Friday, January 18, 2013

Volcker and Ludwig: Relying on financial models to set loan-loss reserves is flawed

In their Wall Street Journal editorial, Paul Volcker and Eugene Ludwig praise the accounting board for adopting the idea that banks should reserve for losses expected over the life of the loan, but criticize the implementation because of its heavy reliance on financial models.

Actually, the real problem with the implementation is that it is subject to being gamed by bank management.

So long as banks are not required to provide ultra transparency and disclose on an ongoing basis their current global asset, liability and off-balance sheet exposure details, bank management can play games whether the loan loss reserves are set based on financial models or 'experience and judgement'.

The reason that the reserves can be gamed is that in the absence of ultra transparency market participants have no way of independently assessing how closely the reserves for losses expected over the life of the loan actually tracks with how the bank's loans are actually performing.

For example, what are the reserves set aside for the 'zombie' loans that are the product of regulatory forbearance and the banks engaging in 'extend and pretend'?
The good news: The board recognizes that its existing rules on the Allocation for Loan and Lease Losses may have worsened the 2008 financial crisis. These rules limited bank reserves to those that are already "incurred." This all but ensures that banks' rainy day funds will be too skinny, particularly in periods when credit markets are under stress. 
Worse yet, limiting loss estimates to events that have already occurred makes the allowance for loan and lease losses procyclical—reported earnings are too high in good times and losses hit hardest in bad times.
The FASB's draft proposal to reform these rules incorporates what is known as the "Current Expected Credit Loss Model." It is meant to expand reserves to reflect losses that are expected over the life of the loan, and it is a big improvement over the existing regime. 
But as it stands, the proposal could create risks for the financial system.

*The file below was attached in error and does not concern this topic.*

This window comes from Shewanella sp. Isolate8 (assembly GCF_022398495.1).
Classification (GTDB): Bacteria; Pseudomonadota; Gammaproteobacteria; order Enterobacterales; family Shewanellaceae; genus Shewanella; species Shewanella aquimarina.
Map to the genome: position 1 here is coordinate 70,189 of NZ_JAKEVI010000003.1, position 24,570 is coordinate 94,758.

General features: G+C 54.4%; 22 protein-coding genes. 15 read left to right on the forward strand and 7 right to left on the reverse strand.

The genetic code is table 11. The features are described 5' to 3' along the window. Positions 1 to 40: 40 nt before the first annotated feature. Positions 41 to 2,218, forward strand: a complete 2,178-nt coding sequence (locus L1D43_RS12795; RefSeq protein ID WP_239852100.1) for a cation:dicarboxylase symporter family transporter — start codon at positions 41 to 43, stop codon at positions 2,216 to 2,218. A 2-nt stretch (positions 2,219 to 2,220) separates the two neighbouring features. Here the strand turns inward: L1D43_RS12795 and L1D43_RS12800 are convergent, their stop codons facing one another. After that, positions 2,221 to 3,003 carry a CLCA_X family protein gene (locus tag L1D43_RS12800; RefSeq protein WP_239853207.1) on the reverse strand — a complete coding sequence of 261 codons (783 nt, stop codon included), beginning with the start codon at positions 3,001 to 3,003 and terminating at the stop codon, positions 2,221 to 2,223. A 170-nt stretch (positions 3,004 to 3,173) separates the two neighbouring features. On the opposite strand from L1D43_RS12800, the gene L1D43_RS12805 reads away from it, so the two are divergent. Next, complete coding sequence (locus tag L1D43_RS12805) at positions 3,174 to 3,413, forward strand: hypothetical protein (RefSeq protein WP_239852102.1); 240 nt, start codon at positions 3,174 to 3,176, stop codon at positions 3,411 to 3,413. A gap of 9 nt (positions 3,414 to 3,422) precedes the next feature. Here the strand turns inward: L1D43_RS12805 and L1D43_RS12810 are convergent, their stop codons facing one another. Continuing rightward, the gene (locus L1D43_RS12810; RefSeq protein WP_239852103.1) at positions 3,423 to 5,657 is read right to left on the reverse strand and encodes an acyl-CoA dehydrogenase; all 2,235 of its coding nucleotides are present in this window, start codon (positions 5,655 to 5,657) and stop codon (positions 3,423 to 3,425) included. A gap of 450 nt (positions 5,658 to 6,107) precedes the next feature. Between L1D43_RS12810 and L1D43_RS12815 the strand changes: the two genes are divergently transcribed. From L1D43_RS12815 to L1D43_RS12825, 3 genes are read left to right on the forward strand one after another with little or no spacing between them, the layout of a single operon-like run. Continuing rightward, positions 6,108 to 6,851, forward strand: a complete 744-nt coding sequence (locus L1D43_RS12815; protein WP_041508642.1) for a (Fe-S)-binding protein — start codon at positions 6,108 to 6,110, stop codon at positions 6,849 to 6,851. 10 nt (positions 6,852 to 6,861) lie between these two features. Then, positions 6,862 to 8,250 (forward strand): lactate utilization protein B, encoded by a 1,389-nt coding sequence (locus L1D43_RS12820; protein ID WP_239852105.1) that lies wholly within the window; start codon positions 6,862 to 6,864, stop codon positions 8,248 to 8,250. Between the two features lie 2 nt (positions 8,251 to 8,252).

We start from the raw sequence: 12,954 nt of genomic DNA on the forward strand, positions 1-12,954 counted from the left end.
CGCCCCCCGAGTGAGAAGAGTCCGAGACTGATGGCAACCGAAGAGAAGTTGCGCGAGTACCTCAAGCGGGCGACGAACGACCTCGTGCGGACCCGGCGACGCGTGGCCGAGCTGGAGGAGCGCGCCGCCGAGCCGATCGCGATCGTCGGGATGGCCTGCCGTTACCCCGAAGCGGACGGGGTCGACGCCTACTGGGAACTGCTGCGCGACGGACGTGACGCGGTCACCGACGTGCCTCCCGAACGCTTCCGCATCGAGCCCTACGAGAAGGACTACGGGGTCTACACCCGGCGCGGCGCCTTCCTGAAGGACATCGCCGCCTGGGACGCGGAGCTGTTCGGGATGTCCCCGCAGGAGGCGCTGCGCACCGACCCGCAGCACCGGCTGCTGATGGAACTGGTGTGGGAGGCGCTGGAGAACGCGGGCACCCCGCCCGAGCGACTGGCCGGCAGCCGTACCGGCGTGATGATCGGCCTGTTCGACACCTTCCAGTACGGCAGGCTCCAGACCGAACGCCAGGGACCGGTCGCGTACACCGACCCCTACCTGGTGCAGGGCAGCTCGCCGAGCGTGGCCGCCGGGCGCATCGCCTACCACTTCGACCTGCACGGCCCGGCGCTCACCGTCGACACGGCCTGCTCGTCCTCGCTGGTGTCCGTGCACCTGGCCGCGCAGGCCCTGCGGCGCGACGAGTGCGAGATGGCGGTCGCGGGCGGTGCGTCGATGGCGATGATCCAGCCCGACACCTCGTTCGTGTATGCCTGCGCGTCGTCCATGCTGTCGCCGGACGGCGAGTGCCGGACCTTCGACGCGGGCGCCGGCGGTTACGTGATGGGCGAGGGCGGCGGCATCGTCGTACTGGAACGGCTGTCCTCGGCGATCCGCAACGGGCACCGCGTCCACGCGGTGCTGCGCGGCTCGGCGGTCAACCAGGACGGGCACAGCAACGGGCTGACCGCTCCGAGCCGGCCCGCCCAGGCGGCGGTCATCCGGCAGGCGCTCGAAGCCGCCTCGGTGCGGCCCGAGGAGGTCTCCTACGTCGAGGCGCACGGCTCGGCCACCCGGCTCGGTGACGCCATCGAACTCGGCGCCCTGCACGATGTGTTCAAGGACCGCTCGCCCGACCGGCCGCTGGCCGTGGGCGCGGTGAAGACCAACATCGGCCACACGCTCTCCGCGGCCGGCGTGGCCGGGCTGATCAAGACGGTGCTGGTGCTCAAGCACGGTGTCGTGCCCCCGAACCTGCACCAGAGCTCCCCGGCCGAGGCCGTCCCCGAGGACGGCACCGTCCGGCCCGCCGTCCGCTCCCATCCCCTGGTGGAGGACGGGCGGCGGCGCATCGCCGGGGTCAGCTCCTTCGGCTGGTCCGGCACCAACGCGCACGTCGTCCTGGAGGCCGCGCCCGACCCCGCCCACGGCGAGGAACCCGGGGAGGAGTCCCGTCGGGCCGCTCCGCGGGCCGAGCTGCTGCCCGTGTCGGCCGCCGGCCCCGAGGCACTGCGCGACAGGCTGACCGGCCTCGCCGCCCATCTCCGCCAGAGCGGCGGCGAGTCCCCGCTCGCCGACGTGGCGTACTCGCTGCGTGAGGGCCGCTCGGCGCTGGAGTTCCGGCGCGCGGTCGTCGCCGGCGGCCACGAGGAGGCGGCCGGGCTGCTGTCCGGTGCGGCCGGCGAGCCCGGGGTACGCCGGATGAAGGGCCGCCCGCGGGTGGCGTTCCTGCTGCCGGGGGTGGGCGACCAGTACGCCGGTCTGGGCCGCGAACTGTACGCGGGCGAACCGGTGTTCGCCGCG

Risks that can only be removed by requiring the banks to provide ultra transparency.
In an effort to ensure that everything is "auditable," the proposal ties the loan-loss reserve to what the accounting profession will decide is an acceptable "model." While the proposal is well-intentioned and makes clear that various models can be used, this model-driven approach is dangerous. 
Modeling by its very nature is backward looking. It would push bankers to address only risks that are readily and historically quantifiable. It would discourage them from acting on forward-looking but less well-defined risks, like broader economic trends, that can be just as damaging. 
A focus on modeling also unnecessarily favors large institutions. Banks with smaller loan books and more hands-on experience have some advantages when setting their reserves.... 
While we do believe it is critical to allow bankers to use their expertise in estimating losses for reserve purposes, we also believe it is critical that they disclose to regulators and the public both the methodology they employ to set reserves and the quarter-by-quarter decisions on reserves they actually make. That way investors can follow a bank's net revenue picture before and after loan reserves are set aside, and the methods they use to establish these reserves.
Disclosing how the reserves are set without providing ultra transparency is simply an invitation for the banks to game the system.

No comments: